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Newly Titled Communities Hope to Protect More Than Just Traditions

Aisha Down / Khmer Times Share:
Senior Minister of Land Management Im Chhun Lim giving land titles to community members during Saturday’s ceremony.

KRATIE (Khmer Times) – After three years of processing, two Phnong villages in northern Kratie province finally received community land titles on Saturday, the first to do so in Kratie province. Currently, there are two more villages with community land titles in Ratanakiri, and seven in Mondulkiri, making eleven in all of Cambodia.

The titles, says Keo Manbi Laen, the man in charge of Kratie’s ministry of land titling, were issued quickly and without any problems in the process.

“They asked for the titles four months ago,” Mr. Manbi Laen said. “The process was very fast—we worked really quickly to prepare everything for them. Four months is quite quick.”

Village authorities, on the other hand, say that they’ve been attempting to request the land for years already. “We began the process in 2011,” says Moos Sok, of the village committee of O Kork. 

The giving of the titles was marked by a ceremony in Ponchatea village, Kratie, presided by the provincial governor, Sar Chamrong, and Senior Minister of Land Management Im Chhun Lim.

The two villages, Ponchatea and O Kork, received between them 999 hectares, says Son Sarith, governor of the Sambor district of Kratie. Village authorities confirmed that some of the land is forest, and some has been cleared previously by companies in the area.

The right of indigenous communities to hold collective land titles was established in the 2001 Cambodian Land Laws, and confirmed in the 2002 forest law. The titles were designed to allow Cambodia’s indigenous people to continue to use Cambodian land in more traditional ways–for shifting cultivation, and to extract forest products such as yellow resin.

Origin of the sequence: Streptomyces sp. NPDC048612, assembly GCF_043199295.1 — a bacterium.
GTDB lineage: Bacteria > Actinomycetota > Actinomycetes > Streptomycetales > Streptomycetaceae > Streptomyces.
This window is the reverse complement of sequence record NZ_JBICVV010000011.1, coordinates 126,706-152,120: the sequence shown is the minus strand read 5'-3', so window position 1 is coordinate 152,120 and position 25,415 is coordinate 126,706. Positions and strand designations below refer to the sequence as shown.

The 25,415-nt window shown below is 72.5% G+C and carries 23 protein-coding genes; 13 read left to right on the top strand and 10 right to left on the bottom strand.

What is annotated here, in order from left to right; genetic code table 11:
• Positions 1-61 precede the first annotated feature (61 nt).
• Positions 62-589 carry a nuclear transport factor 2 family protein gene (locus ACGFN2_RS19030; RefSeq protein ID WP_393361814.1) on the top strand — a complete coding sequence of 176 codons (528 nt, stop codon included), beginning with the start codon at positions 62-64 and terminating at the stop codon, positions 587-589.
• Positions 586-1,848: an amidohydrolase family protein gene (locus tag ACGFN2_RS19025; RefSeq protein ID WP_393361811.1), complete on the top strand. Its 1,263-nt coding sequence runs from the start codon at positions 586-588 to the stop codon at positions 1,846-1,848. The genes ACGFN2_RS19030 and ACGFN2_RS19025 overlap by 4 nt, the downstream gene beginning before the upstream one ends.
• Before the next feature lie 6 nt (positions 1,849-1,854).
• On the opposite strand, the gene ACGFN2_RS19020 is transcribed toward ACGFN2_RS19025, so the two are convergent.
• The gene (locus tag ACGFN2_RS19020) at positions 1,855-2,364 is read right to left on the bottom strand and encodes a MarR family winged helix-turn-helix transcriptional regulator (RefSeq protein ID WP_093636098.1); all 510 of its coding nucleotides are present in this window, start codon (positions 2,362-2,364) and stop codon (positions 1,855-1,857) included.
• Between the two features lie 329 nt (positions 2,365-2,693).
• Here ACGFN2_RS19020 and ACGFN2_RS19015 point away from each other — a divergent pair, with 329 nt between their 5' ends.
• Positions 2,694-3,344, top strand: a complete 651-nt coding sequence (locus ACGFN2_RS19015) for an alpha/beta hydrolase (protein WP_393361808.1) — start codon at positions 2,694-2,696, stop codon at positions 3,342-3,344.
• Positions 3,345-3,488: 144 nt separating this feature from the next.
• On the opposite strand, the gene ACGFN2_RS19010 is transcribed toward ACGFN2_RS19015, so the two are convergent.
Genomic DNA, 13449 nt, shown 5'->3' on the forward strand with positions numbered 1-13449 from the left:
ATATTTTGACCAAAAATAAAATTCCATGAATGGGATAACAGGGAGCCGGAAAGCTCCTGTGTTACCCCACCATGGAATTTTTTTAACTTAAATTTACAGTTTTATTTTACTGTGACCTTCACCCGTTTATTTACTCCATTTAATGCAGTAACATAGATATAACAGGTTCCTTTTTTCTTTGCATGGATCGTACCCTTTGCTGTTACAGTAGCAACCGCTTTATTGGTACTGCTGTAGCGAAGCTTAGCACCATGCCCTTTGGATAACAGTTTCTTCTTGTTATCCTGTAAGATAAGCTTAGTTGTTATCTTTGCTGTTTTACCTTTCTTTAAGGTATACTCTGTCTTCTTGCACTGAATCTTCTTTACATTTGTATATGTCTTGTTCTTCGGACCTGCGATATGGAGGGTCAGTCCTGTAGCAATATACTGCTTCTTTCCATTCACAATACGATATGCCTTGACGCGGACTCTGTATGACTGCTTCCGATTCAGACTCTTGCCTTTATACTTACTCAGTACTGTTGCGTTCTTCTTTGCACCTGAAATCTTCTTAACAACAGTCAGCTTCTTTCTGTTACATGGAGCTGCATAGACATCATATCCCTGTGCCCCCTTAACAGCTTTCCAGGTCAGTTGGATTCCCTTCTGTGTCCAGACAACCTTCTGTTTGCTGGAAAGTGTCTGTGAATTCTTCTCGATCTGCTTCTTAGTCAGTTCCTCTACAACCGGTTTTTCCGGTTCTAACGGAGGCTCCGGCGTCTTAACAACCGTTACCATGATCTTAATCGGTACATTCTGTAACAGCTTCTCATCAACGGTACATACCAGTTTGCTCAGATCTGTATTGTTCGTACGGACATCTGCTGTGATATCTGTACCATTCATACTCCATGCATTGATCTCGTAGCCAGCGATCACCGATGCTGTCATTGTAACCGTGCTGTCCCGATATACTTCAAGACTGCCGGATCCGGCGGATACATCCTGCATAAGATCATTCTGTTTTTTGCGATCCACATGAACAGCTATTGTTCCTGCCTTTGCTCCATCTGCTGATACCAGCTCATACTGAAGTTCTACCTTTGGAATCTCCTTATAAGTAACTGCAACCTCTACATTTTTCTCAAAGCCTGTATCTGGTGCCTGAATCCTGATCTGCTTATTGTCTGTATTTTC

However, Pochatea’s intentions for the new land are not to engage in traditional agriculture. Rather, after facing a number of land issues, among them an ELC clearing some 160 hectares of village land in 2013 in order to plant cassava, the village of Pochatea intends to keep the land as a protective measure against future problems.

“We’re keeping it for our grandchildren,” says Leum Pon, a community member. “We’re keeping the land for our people—in the future, if they don’t have land, or if other land of theirs is taken, our community members can come to plant on this land.”

Mr. Sarith says that there have not been any serious problems with land issues in the area during the process. “The land is being given to our brothers, the Phnong indigenous people, in order to allow them to support their traditions and society,” he said.  “The important thing is that they can use the land as a community.”

Mr. Laen affirms that there have been no recent land issues in O Krieng commune. 

“I cannot recall if there were problems earlier on, but it seems to me there’ve never been any,” he said.

In O Kork, meanwhile, Mr. Sok of the village committee says that they have not had problems with companies so much as company workers encroaching on village land for private reasons.

“They don’t clear our land,” he said, “but they take it and build their houses on it.”

Mr. Pon remarked that, in the Phnong tradition, land is divided into family plots and not kept communally. However, the village intends to manage the land communally at present, and has elected a committee of 15 to oversee its use and represent the village to the authorities. 

“We don’t know how exactly they’ll use the land,” says Mr. Sarith. “The important thing is that it supports their society, and that they don’t cut away land for personal use.”

“If we didn’t have this community land title,” says Mr. Pon, “we’d be quite afraid. A company could come, clear our land, and make it their own.”
 

Senior Minister of Land Management Im Chhun Lim handing out more land titles.

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